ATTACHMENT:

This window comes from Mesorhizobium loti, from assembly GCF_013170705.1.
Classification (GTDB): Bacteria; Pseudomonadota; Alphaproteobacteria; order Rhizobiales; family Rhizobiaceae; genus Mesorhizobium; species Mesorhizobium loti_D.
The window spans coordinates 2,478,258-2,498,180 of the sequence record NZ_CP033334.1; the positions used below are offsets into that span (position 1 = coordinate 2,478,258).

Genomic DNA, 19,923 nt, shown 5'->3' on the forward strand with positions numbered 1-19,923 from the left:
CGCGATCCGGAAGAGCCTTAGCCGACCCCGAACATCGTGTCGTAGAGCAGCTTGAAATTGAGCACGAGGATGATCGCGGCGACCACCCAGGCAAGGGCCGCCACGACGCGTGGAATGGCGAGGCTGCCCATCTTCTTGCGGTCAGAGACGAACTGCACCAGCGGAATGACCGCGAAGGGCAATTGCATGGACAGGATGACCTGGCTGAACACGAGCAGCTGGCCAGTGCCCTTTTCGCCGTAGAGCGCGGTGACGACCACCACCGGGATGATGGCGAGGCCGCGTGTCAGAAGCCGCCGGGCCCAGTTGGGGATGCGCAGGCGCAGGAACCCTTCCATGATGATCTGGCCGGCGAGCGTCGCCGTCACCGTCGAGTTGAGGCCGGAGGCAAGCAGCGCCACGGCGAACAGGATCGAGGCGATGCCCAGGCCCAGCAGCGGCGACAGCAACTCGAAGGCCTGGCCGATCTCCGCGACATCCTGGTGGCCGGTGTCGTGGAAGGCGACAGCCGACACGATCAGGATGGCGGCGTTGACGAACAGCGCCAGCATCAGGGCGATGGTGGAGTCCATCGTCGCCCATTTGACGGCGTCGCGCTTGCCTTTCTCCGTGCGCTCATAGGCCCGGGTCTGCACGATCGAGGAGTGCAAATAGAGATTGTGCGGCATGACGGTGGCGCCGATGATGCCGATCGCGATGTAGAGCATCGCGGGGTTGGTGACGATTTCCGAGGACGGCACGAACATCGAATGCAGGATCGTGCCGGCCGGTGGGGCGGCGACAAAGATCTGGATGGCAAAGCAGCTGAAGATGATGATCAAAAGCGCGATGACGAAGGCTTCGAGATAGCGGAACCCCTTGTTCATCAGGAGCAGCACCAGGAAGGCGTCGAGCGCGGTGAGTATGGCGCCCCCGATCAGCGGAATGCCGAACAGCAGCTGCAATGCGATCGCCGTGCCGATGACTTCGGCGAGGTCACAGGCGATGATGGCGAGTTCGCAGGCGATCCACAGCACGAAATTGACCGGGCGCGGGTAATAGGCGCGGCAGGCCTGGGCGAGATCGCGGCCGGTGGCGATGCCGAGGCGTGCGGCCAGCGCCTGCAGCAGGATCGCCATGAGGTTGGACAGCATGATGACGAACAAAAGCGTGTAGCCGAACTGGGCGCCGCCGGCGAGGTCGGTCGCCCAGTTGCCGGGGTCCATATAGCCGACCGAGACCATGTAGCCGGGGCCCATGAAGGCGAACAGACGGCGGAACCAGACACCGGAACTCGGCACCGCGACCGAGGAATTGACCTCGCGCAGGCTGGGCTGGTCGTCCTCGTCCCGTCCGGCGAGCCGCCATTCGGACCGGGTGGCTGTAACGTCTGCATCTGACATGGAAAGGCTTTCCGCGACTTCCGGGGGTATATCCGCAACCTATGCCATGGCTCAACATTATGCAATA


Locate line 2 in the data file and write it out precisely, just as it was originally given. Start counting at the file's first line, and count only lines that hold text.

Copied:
Classification (GTDB): Bacteria; Pseudomonadota; Alphaproteobacteria; order Rhizobiales; family Rhizobiaceae; genus Mesorhizobium; species Mesorhizobium loti_D.